Some police commanders in Babil Province and Mr. Khazaali said one of the recovered vehicles in Elbu Alwan held three American bodies and a fourth soldier who was critically wounded. Mr. Khazaali also said that at least one additional American had been kidnapped. But American military officials said they were not missing anyone, and other police commanders in Babil said the men found in the vehicle were gunmen.

The sport utility vehicles also held clues of the attackers' elaborate efforts to pass as American. One had a sign on its back window warning drivers to stay back, in English and Arabic, the authorities said, a close copy of those used on some official American vehicles. They also said a bag of civilian American clothing, guns and body armor had been found in the vehicles.

The police said two other empty vehicles were found in Sadda, about 15 miles north of Hilla, the major city in the province.

Uncertainties also lingered Sunday about Saturday's deadliest incident, the crash of a Black Hawk helicopter north of Baghdad that left 12 service members dead. Though local authorities said the helicopter was shot down, the military said once again on Sunday that the crash was still under investigation. It provided no information about the cause of the crash.

The deadliest day for American service members in Iraq also involved a helicopter crash. On Jan. 26, 2005, 37 uniformed Americans died, including 31 when a Marine helicopter crashed in a sandstorm. The second-deadliest day was March 23, 2003, when 28 Americans were killed and Pfc. Jessica Lynch, among others, was captured.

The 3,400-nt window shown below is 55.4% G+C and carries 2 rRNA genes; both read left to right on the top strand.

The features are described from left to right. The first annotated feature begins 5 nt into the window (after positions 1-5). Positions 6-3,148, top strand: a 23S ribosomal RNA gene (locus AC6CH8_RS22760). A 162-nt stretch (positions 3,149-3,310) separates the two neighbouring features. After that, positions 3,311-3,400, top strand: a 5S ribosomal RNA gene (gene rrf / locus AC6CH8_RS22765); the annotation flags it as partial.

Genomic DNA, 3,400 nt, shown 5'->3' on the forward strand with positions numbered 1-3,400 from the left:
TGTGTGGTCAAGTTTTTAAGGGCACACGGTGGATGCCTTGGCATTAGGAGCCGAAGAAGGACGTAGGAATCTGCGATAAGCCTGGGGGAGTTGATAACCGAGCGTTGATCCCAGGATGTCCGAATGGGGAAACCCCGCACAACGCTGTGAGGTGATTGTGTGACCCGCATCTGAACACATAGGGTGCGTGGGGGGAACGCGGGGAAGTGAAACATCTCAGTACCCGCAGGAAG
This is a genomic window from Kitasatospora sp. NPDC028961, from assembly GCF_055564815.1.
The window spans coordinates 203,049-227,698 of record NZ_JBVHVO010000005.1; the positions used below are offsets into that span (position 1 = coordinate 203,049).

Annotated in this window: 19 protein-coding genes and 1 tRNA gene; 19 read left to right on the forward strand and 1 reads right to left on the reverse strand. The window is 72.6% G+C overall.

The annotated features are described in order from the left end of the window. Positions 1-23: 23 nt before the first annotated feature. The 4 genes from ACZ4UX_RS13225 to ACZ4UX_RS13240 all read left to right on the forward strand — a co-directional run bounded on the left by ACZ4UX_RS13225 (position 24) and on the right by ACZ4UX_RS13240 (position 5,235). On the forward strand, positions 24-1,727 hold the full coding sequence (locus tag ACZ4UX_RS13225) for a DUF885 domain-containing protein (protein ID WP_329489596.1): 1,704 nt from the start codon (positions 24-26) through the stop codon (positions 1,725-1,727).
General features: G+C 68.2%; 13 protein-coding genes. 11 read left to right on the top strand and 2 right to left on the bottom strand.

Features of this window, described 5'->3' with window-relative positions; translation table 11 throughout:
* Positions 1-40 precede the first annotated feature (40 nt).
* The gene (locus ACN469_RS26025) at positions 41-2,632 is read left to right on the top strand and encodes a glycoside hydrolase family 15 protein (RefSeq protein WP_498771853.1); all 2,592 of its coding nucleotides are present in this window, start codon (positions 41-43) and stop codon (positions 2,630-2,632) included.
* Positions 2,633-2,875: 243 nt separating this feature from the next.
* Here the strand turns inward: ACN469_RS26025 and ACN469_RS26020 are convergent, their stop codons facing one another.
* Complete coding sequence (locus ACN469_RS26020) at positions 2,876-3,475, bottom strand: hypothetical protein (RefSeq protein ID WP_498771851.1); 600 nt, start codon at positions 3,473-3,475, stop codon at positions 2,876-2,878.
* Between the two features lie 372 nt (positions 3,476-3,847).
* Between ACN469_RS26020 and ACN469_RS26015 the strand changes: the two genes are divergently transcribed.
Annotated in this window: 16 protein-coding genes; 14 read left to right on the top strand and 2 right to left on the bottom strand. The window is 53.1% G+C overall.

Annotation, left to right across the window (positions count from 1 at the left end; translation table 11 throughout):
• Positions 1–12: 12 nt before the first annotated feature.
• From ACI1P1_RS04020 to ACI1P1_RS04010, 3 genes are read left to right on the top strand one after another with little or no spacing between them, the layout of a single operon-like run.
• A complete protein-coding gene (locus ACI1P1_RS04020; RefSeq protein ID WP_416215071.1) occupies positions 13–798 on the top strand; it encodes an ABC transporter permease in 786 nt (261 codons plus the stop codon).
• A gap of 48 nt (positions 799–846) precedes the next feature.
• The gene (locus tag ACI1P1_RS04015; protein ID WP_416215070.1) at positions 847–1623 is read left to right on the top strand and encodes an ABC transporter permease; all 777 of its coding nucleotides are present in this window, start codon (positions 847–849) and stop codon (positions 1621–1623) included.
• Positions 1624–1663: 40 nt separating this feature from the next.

In Baghdad, lawmakers loyal to the militant cleric Moktada al-Sadr ended their nearly two-month boycott of Parliament and ferociously lashed out at American officials for their recent arrest of a cleric and senior adviser to Mr. Sadr, Abdel Hadi al-Daraji.

Falah Shashal, one of 30 members in the bloc supporting Mr. Sadr, said the American raid, in which one of Mr. Daraji's guards was killed, “was inhuman and against human rights.”

Two separate car bombs in the capital killed at least seven people and wounded 20 more, an Interior Ministry official said. A roadside bomb killed a British soldier north of Basra in southern Iraq, according to the British military.

In Mosul, the Iraqi police detained three Iranians on Saturday, said Wathiq al-Hamdani, the police chief for Nineveh Province. He said the men were found without passports and claimed that they had permission to travel in an adjacent Kurd-controlled area and were lost. American forces detained six Iranians on Jan. 11 after raiding an office in Erbil, a major city in Iraqi Kurdistan.

In Dibis, in Kirkuk Province, gunmen fired on guards protecting local oil facilities on Sunday, setting one oil well on fire. Iraq's oil minister, Hussein al-Sharistani, said that such attacks appeared to be on the rise. He said at a news conference that 289 Iraqi oil workers had been killed in 2006, and an additional 179 wounded. He called on Iraqis to inform the authorities if they saw anyone “target the interests of Iraq and those who kidnap ministry staff from the work sites to stop Iraq from exporting its oil.”